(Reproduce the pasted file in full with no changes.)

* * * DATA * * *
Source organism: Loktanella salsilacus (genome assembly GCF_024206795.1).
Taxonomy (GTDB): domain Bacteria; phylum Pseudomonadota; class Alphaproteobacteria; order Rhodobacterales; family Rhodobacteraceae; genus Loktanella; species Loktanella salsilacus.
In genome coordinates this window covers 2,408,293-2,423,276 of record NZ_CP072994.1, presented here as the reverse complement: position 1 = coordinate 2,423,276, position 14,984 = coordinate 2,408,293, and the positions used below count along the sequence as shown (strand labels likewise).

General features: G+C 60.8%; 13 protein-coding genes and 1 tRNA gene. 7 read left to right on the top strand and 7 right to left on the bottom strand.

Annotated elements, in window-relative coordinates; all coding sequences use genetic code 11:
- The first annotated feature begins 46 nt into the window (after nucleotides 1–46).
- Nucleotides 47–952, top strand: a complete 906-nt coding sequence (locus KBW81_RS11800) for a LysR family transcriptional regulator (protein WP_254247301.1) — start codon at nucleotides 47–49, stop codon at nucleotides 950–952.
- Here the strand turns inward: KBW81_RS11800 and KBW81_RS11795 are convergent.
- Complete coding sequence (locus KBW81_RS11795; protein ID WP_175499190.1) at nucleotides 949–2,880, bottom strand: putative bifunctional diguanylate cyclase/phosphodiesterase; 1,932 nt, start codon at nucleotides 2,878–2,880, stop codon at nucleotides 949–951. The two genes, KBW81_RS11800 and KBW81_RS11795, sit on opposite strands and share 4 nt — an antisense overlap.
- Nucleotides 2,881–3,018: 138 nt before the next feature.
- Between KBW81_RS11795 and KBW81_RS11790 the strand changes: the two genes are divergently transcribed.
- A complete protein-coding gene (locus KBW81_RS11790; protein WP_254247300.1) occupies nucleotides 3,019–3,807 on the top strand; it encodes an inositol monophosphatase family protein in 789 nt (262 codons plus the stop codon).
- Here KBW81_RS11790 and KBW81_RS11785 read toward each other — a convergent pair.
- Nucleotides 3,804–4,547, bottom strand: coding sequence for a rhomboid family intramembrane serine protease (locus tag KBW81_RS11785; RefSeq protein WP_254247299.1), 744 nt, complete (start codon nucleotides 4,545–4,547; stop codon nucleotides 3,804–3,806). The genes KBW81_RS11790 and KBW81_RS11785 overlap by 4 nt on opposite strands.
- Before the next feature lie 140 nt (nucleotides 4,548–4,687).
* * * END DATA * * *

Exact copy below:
Source organism: Loktanella salsilacus (genome assembly GCF_024206795.1).
Taxonomy (GTDB): domain Bacteria; phylum Pseudomonadota; class Alphaproteobacteria; order Rhodobacterales; family Rhodobacteraceae; genus Loktanella; species Loktanella salsilacus.
In genome coordinates this window covers 2,408,293-2,423,276 of record NZ_CP072994.1, presented here as the reverse complement: position 1 = coordinate 2,423,276, position 14,984 = coordinate 2,408,293, and the positions used below count along the sequence as shown (strand labels likewise).

General features: G+C 60.8%; 13 protein-coding genes and 1 tRNA gene. 7 read left to right on the top strand and 7 right to left on the bottom strand.

Annotated elements, in window-relative coordinates; all coding sequences use genetic code 11:
- The first annotated feature begins 46 nt into the window (after nucleotides 1–46).
- Nucleotides 47–952, top strand: a complete 906-nt coding sequence (locus KBW81_RS11800) for a LysR family transcriptional regulator (protein WP_254247301.1) — start codon at nucleotides 47–49, stop codon at nucleotides 950–952.
- Here the strand turns inward: KBW81_RS11800 and KBW81_RS11795 are convergent.
- Complete coding sequence (locus KBW81_RS11795; protein ID WP_175499190.1) at nucleotides 949–2,880, bottom strand: putative bifunctional diguanylate cyclase/phosphodiesterase; 1,932 nt, start codon at nucleotides 2,878–2,880, stop codon at nucleotides 949–951. The two genes, KBW81_RS11800 and KBW81_RS11795, sit on opposite strands and share 4 nt — an antisense overlap.
- Nucleotides 2,881–3,018: 138 nt before the next feature.
- Between KBW81_RS11795 and KBW81_RS11790 the strand changes: the two genes are divergently transcribed.
- A complete protein-coding gene (locus KBW81_RS11790; protein WP_254247300.1) occupies nucleotides 3,019–3,807 on the top strand; it encodes an inositol monophosphatase family protein in 789 nt (262 codons plus the stop codon).
- Here KBW81_RS11790 and KBW81_RS11785 read toward each other — a convergent pair.
- Nucleotides 3,804–4,547, bottom strand: coding sequence for a rhomboid family intramembrane serine protease (locus tag KBW81_RS11785; RefSeq protein WP_254247299.1), 744 nt, complete (start codon nucleotides 4,545–4,547; stop codon nucleotides 3,804–3,806). The genes KBW81_RS11790 and KBW81_RS11785 overlap by 4 nt on opposite strands.
- Before the next feature lie 140 nt (nucleotides 4,548–4,687).